When my late husband suffered his first stroke in 2006 here in Sheridan, Wyoming, he was airlifted to a hospital in Billings, Montana, about 150 miles away, because it was thought he might need surgery. That hospital in Billings, like many big city hospitals, had labyrinths of corridors on each floor. Signage was everywhere, but for someone like me with a visual impairment, that was no help.
After it was determined that Bill would be there for a while, Dad drove up to Billings and helped me figure out how to get from the hotel across the street where I was staying to Bill’s room and other locations in the hospital such as the Subway sandwich shop and the cafeteria. Even so, I still got lost a few times when I wasn’t paying attention. Once, I ended up in a parking garage with no way to get back into the hospital building.
Thanks to Girlie on the Edge for inspiring the above true story with this week’s six-sentence prompt, in which the given word is “labyrinth.” You can participate in this week’s hop and read other bloggers’ six-sentence creations by clicking here. You can also learn how I met and married Bill, then cared for him after he suffered two paralyzing strokes by reading My Ideal Partner, which is available free from Smashwords this month. See below for details.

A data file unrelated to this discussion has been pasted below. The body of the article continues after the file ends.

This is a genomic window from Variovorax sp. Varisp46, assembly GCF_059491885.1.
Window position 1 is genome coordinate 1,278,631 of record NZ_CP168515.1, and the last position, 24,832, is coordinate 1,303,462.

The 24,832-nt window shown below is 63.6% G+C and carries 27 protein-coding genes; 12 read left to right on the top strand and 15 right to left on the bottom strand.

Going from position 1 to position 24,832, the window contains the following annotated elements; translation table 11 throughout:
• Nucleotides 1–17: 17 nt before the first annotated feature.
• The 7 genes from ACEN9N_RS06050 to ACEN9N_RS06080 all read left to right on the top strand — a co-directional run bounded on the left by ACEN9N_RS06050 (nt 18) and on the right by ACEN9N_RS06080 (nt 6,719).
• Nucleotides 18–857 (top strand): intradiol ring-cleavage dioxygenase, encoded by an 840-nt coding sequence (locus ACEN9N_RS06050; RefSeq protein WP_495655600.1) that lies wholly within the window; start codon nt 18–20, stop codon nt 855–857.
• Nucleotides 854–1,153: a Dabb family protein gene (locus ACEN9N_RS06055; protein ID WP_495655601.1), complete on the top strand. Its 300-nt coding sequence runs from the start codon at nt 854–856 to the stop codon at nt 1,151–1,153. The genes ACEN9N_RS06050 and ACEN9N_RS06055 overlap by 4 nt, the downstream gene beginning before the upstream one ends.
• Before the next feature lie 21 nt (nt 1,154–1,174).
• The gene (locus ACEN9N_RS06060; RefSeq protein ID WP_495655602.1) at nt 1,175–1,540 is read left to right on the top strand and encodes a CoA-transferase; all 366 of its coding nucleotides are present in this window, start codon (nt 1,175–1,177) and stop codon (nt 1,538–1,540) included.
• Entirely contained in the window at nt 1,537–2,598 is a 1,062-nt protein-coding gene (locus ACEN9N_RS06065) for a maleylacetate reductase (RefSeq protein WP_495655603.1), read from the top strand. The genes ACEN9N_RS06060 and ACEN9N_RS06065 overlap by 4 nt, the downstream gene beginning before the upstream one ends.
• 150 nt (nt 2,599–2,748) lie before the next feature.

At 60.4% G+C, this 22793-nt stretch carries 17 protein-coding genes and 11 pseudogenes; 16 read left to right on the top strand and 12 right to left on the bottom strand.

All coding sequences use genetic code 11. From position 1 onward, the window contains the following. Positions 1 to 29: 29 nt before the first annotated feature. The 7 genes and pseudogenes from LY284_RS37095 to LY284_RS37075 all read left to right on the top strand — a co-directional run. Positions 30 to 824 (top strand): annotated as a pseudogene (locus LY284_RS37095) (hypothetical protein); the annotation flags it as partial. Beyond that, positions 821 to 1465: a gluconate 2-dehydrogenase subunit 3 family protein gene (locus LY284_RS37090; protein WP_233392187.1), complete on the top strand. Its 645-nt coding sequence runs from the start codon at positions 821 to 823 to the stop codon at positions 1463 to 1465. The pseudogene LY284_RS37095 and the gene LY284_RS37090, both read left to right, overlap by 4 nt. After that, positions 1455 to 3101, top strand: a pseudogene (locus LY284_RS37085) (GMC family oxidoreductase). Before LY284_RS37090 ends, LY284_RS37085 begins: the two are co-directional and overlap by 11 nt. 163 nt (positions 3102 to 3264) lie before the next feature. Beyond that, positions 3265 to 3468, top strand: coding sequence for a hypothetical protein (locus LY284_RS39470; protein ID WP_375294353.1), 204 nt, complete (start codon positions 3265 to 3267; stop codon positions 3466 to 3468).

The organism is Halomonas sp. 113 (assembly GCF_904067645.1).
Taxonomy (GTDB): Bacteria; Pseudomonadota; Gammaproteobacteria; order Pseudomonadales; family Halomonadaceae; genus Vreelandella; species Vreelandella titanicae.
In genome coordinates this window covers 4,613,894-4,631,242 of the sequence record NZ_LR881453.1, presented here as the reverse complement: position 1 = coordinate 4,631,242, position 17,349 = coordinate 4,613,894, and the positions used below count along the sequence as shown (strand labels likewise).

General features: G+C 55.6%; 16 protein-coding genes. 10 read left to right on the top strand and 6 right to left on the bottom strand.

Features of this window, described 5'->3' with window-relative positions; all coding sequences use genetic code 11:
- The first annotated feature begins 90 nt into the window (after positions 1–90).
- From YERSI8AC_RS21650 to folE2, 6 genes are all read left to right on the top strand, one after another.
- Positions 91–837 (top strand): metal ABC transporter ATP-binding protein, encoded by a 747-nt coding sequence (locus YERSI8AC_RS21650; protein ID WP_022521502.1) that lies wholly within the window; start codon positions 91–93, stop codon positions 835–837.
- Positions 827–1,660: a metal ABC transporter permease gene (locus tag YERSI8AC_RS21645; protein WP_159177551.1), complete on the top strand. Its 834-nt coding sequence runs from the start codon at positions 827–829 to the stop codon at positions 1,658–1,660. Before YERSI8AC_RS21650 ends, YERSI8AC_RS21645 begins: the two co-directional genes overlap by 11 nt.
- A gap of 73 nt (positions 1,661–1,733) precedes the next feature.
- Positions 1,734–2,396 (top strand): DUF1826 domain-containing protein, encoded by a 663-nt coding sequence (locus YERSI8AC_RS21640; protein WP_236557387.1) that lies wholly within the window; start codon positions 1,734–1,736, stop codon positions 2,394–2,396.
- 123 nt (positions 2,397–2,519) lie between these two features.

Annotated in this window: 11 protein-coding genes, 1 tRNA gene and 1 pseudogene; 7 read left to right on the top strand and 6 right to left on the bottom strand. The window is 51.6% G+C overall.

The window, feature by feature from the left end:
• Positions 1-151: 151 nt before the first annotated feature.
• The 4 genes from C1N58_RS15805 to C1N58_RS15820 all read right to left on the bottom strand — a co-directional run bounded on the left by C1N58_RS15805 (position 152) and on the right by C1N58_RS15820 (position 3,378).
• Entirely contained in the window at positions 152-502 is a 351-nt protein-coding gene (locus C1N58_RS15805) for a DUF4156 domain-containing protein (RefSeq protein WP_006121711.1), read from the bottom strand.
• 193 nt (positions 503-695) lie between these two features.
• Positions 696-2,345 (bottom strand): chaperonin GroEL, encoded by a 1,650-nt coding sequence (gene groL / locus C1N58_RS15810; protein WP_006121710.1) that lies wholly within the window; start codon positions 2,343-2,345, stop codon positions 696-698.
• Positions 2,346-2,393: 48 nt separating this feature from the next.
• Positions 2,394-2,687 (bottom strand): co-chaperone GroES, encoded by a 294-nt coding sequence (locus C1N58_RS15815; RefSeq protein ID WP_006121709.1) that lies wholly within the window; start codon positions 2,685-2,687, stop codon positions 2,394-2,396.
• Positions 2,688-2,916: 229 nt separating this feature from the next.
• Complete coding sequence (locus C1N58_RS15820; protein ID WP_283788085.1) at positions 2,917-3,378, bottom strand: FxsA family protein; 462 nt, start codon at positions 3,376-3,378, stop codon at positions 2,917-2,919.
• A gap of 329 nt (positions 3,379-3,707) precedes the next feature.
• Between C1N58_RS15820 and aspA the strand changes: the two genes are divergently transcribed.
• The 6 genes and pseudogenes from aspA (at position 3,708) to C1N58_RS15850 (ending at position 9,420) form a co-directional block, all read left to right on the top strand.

And now, I’m pleased to announce that until the end of the month, all my books can be downloaded from Smashwords ABSOLUTELY FREE as part of its summer/winter sale. You can click here to visit my author page and download these books. Happy reading!
New! Why Grandma Doesn’t Know Me
Copyright 2021 by Abbie Johnson Taylor.
Independently published with the help of DLD Books.
Sixteen-year-old Natalie’s grandmother, suffering from dementia and confined to a wheelchair, lives in a nursing home and rarely recognizes Natalie. But one Halloween night, she tells her a shocking secret that only she and Natalie’s mother know. Natalie is the product of a one-night stand between her mother, who is a college English teacher, and another professor.
After some research, Natalie learns that people with dementia often have vivid memories of past events. Still not wanting to believe what her grandmother has told her, she finds her biological father online. The resemblance between them is undeniable. Not knowing what else to do, she shows his photo and website to her parents.
Natalie realizes she has some growing up to do. Scared and confused, she reaches out to her biological father, and they start corresponding.
Her younger sister, Sarah, senses their parents’ marital difficulties. At Thanksgiving, when she has an opportunity to see Santa Claus, she asks him to bring them together again. Can the jolly old elf grant her request?